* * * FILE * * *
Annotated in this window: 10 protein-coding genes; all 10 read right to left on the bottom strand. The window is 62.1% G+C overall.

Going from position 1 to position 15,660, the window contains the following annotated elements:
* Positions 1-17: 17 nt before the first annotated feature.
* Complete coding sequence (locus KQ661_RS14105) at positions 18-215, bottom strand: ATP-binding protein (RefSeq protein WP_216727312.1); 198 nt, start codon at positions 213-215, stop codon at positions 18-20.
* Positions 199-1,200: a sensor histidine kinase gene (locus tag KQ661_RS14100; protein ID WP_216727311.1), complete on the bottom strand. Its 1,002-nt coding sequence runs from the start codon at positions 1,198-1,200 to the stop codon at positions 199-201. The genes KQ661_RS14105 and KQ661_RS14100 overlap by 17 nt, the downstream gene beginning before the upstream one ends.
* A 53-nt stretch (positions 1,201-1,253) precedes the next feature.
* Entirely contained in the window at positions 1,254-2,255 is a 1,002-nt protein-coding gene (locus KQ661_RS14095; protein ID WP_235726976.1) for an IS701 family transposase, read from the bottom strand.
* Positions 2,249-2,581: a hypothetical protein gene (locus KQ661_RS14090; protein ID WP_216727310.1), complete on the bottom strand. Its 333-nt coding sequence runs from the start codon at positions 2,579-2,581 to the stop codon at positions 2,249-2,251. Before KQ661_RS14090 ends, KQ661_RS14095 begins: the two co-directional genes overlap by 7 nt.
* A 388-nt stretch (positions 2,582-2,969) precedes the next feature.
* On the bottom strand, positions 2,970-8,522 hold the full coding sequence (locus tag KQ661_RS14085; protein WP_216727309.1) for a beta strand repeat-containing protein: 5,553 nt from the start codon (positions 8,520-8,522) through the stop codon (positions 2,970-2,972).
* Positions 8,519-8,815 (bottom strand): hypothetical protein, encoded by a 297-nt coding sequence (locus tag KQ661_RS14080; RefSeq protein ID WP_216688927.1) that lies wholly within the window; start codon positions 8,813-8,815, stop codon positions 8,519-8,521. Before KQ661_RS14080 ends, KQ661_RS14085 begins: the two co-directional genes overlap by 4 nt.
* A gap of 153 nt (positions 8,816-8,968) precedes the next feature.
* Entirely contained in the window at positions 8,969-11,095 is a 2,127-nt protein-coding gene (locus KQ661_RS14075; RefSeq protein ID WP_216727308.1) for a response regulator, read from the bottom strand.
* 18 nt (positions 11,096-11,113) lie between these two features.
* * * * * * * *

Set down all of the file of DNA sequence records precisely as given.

Annotated in this window: 10 protein-coding genes; all 10 read right to left on the bottom strand. The window is 62.1% G+C overall.

Going from position 1 to position 15,660, the window contains the following annotated elements:
* Positions 1-17: 17 nt before the first annotated feature.
* Complete coding sequence (locus KQ661_RS14105) at positions 18-215, bottom strand: ATP-binding protein (RefSeq protein WP_216727312.1); 198 nt, start codon at positions 213-215, stop codon at positions 18-20.
* Positions 199-1,200: a sensor histidine kinase gene (locus tag KQ661_RS14100; protein ID WP_216727311.1), complete on the bottom strand. Its 1,002-nt coding sequence runs from the start codon at positions 1,198-1,200 to the stop codon at positions 199-201. The genes KQ661_RS14105 and KQ661_RS14100 overlap by 17 nt, the downstream gene beginning before the upstream one ends.
* A 53-nt stretch (positions 1,201-1,253) precedes the next feature.
* Entirely contained in the window at positions 1,254-2,255 is a 1,002-nt protein-coding gene (locus KQ661_RS14095; protein ID WP_235726976.1) for an IS701 family transposase, read from the bottom strand.
* Positions 2,249-2,581: a hypothetical protein gene (locus KQ661_RS14090; protein ID WP_216727310.1), complete on the bottom strand. Its 333-nt coding sequence runs from the start codon at positions 2,579-2,581 to the stop codon at positions 2,249-2,251. Before KQ661_RS14090 ends, KQ661_RS14095 begins: the two co-directional genes overlap by 7 nt.
* A 388-nt stretch (positions 2,582-2,969) precedes the next feature.
* On the bottom strand, positions 2,970-8,522 hold the full coding sequence (locus tag KQ661_RS14085; protein WP_216727309.1) for a beta strand repeat-containing protein: 5,553 nt from the start codon (positions 8,520-8,522) through the stop codon (positions 2,970-2,972).
* Positions 8,519-8,815 (bottom strand): hypothetical protein, encoded by a 297-nt coding sequence (locus tag KQ661_RS14080; RefSeq protein ID WP_216688927.1) that lies wholly within the window; start codon positions 8,813-8,815, stop codon positions 8,519-8,521. Before KQ661_RS14080 ends, KQ661_RS14085 begins: the two co-directional genes overlap by 4 nt.
* A gap of 153 nt (positions 8,816-8,968) precedes the next feature.
* Entirely contained in the window at positions 8,969-11,095 is a 2,127-nt protein-coding gene (locus KQ661_RS14075; RefSeq protein ID WP_216727308.1) for a response regulator, read from the bottom strand.
* 18 nt (positions 11,096-11,113) lie between these two features.